The Erie Canal 

The Erie Canal literally opened up the western United States to expansion in 1825 when the canal was built and Rochester became the country's first "boomtown." The Erie Canal is credited for creating New York City as a major port and thus, one of the world’s foremost cities. Today, the Canal presents a fascinating story of an almost forgotten commercial waterway emerging as a major tourist destination and recreational resource. 

Women’s Suffrage and the Fight for the Vote 

Rochester and the Finger Lakes are where the woman’s suffrage movement of the 19th and early 20th century were born. Celebrate the legacy of the women who made the right to vote possible with a visit to the National Susan B. Anthony Museum and House, the national historic landmark home of the legendary suffragist. The Anthony Museum preserves the legacy of Susan B. Anthony and her life-long struggle for equal rights and voting rights for women. Pay your respects at Susan B. Anthony’s grave site in Rochester’s Mount Hope Cemetery. It has become a rite of passage for visitors to place their “I Voted” stickers on Anthony’s grave on election day. In 2016, an estimated 10,000 visitors passed through the cemetery on election day to pay their respects to Susan B. Anthony. 

Frederick Douglass & African-American History 

History surrounds us in Rochester, N.Y. But our community's legacy in African-American history is especially noteworthy. One of Rochester's most widely recognized contributions to African American history, stems from one of our most notable residents, Frederick Douglass -- abolitionist, orator and publisher. Douglass called Rochester home from 1847 to 1872, and lived here longer than anywhere else in his life. In Rochester he published his newspapers, the North Star and Frederick Douglass’ Paper, assisted friends Amy and Isaac Post in Underground Railroad activities, hosted runaway slaves in his own home, gave speeches, supported women’s suffrage alongside suffragist Susan B. Anthony and much more before moving to Washington D.C. in 1872. Frederick Douglass' legacy continues to be felt in Rochester to this day. He was laid to rest in Rochester's historic Mount Hope Cemetery.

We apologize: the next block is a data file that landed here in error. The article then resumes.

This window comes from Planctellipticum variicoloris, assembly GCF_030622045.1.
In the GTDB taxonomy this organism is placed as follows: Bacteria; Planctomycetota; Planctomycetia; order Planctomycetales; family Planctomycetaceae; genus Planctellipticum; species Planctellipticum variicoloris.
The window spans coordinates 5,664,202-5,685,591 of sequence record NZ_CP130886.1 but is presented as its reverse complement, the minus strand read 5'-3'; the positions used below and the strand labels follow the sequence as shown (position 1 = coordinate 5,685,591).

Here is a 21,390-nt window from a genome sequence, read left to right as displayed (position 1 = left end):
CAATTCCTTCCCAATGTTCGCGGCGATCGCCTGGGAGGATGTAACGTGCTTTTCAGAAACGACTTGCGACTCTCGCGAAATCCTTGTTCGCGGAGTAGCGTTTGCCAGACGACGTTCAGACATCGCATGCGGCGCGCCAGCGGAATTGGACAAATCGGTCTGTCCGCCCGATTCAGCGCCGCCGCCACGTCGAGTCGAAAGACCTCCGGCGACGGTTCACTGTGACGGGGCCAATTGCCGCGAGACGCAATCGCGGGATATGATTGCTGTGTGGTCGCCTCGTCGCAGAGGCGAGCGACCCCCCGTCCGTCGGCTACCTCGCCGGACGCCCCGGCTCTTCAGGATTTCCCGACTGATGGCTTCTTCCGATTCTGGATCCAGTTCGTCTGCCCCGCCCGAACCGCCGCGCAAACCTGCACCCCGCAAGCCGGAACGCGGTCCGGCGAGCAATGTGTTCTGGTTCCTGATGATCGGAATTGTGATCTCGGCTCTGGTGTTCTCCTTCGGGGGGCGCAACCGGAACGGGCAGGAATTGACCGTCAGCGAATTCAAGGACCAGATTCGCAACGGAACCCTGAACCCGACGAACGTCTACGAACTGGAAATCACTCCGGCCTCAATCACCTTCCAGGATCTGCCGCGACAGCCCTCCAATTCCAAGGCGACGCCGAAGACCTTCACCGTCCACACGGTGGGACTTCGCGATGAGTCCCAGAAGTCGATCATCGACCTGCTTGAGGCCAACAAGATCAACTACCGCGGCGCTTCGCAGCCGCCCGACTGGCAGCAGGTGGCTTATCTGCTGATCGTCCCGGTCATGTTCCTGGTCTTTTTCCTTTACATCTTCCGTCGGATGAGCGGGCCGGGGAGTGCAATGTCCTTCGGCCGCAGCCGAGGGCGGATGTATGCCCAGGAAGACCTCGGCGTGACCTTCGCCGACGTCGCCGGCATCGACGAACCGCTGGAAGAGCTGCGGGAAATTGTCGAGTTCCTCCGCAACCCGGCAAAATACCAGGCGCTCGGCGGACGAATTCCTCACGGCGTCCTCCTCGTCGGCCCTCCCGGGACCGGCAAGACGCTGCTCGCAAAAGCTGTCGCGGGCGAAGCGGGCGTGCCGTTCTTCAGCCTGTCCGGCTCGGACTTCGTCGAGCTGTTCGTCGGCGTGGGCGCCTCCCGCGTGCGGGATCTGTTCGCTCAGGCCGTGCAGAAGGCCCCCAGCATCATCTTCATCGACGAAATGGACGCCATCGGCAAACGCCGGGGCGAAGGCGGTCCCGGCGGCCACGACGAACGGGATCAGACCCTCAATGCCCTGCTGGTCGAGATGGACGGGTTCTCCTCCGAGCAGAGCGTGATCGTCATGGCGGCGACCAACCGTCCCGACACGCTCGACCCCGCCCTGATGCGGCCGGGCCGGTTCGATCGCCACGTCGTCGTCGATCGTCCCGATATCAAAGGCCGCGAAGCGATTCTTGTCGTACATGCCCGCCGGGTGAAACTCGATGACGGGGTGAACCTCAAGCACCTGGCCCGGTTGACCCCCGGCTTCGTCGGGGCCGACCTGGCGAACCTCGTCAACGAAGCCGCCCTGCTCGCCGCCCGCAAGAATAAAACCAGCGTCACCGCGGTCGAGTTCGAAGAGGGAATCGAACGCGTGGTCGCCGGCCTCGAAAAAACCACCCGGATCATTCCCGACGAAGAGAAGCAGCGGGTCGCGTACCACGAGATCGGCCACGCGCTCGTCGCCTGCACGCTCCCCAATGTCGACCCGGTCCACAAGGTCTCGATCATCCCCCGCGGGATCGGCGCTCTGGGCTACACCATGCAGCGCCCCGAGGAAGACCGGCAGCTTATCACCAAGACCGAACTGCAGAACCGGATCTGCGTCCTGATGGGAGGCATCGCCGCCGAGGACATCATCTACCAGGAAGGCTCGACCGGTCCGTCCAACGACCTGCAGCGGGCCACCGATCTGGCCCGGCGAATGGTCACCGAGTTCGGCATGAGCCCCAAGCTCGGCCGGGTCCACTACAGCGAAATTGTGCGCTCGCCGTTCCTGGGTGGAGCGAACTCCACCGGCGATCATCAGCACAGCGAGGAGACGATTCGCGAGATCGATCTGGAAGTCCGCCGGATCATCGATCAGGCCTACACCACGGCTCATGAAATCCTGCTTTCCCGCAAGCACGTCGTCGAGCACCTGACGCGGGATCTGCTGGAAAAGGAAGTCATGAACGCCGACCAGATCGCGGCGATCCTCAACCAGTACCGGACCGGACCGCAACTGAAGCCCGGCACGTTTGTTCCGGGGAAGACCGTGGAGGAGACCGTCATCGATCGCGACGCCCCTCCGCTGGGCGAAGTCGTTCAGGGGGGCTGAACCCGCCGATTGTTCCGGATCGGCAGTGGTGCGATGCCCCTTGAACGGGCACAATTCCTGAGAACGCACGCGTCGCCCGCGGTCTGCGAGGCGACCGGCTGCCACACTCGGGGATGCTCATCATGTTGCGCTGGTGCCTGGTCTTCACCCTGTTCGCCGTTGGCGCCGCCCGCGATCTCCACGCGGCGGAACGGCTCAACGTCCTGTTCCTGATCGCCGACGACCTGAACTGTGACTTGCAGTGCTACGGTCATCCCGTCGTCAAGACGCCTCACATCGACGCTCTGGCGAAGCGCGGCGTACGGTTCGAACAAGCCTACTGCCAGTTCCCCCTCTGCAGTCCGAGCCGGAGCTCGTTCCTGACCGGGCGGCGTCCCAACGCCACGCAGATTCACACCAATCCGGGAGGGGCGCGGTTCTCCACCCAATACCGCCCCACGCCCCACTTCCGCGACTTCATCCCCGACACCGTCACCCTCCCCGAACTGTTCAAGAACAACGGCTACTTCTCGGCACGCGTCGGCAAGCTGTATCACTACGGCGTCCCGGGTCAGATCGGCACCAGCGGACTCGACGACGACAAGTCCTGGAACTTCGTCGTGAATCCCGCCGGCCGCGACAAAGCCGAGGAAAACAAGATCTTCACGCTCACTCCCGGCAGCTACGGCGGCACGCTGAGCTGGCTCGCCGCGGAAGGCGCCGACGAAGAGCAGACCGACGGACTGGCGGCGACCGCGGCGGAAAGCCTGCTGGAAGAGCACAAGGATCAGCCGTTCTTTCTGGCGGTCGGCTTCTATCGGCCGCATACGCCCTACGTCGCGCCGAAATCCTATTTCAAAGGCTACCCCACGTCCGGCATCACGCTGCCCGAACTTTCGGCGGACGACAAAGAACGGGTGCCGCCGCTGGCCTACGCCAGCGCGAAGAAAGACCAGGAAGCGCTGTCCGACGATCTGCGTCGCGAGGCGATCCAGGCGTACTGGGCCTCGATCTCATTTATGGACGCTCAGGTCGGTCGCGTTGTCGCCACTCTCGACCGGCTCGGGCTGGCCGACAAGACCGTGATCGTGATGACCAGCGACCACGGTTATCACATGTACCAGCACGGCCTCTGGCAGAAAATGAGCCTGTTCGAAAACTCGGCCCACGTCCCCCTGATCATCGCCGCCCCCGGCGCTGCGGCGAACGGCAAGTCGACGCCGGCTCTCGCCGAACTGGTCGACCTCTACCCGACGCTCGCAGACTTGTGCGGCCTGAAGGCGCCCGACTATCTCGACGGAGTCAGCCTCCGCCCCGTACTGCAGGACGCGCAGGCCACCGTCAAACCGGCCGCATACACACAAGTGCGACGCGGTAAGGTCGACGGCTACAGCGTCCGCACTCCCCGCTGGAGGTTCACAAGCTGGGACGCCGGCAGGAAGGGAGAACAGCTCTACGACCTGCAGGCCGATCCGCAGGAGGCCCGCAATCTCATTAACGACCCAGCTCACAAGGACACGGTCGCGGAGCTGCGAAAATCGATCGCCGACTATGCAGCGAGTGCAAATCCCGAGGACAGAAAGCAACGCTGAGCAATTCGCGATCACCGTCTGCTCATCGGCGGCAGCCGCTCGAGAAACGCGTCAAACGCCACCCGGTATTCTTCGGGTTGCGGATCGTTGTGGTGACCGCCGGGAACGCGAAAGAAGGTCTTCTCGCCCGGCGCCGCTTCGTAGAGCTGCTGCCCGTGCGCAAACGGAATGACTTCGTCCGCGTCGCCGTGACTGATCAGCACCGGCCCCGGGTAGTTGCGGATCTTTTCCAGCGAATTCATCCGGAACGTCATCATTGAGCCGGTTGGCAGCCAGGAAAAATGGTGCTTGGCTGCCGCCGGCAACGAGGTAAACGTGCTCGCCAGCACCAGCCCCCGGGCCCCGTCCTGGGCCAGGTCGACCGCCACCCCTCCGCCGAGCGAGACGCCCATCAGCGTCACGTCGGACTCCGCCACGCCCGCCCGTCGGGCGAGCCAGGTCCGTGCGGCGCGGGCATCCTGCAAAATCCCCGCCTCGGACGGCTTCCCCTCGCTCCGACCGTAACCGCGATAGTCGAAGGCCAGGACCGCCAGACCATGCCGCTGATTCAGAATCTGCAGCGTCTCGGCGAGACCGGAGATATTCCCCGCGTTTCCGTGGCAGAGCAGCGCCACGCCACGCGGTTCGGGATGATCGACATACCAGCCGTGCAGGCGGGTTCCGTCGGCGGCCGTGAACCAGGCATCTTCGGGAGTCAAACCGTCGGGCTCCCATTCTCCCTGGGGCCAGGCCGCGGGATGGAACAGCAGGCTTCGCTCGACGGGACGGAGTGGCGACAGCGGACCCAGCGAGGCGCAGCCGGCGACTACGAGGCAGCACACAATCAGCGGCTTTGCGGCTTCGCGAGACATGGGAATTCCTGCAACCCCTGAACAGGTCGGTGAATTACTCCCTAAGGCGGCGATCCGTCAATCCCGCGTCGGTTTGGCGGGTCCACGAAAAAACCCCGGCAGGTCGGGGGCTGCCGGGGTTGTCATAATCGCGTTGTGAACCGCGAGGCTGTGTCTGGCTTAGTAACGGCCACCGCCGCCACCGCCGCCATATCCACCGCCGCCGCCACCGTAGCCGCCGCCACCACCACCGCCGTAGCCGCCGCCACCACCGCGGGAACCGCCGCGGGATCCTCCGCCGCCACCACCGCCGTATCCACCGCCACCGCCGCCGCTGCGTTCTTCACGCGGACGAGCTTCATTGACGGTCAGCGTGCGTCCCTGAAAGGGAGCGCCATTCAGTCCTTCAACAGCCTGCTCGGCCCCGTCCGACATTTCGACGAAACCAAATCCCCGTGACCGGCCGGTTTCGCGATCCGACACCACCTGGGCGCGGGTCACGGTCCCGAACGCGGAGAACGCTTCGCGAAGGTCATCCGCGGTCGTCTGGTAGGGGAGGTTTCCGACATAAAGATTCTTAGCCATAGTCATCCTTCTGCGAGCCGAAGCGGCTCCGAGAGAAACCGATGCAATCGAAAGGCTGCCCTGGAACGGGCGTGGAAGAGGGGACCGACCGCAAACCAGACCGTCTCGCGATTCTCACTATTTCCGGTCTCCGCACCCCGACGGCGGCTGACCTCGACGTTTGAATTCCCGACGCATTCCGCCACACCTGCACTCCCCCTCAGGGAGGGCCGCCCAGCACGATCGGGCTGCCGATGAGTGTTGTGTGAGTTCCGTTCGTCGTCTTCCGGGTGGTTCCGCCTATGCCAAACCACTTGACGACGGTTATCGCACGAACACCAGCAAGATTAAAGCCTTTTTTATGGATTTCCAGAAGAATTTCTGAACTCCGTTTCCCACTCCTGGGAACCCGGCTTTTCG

Festival City 

Rochester hosts more than 140 festivals annually, including unique “only-in-Rochester” events like the Rochester Lilac Festival, Rochester International Jazz Festival, Corn Hill Arts Festival, Park Avenue Festival, the Clothesline Art Festival, Rochester Fringe Festival and the ImageOut Film Festival. From May through November, weekends in Rochester are filled with multiple festivals each week. 


With 60+ courses within a 45- minute drive including resort, semi-private and public courses, Rochester is a prime golf destination. Golf Magazine and the National Golf Foundation named Rochester one of the 10 Best Golf Cities in America. Rochester’s famed Oak Hill Country Club has hosted all six major men’s championships – multiple times. 

A Brewer’s Paradise

Rochester is the perfect example of a mid-sized city with a thriving craft beer scene. Currently, more than two dozen craft breweries call the Greater Rochester area home.  Beer lovers will find no shortage of different breweries with varying styles, experiences and personas. Plan a “brewcation” to Rochester, and visit some of the many breweries that make Rochester one of the best cities for beer in the country.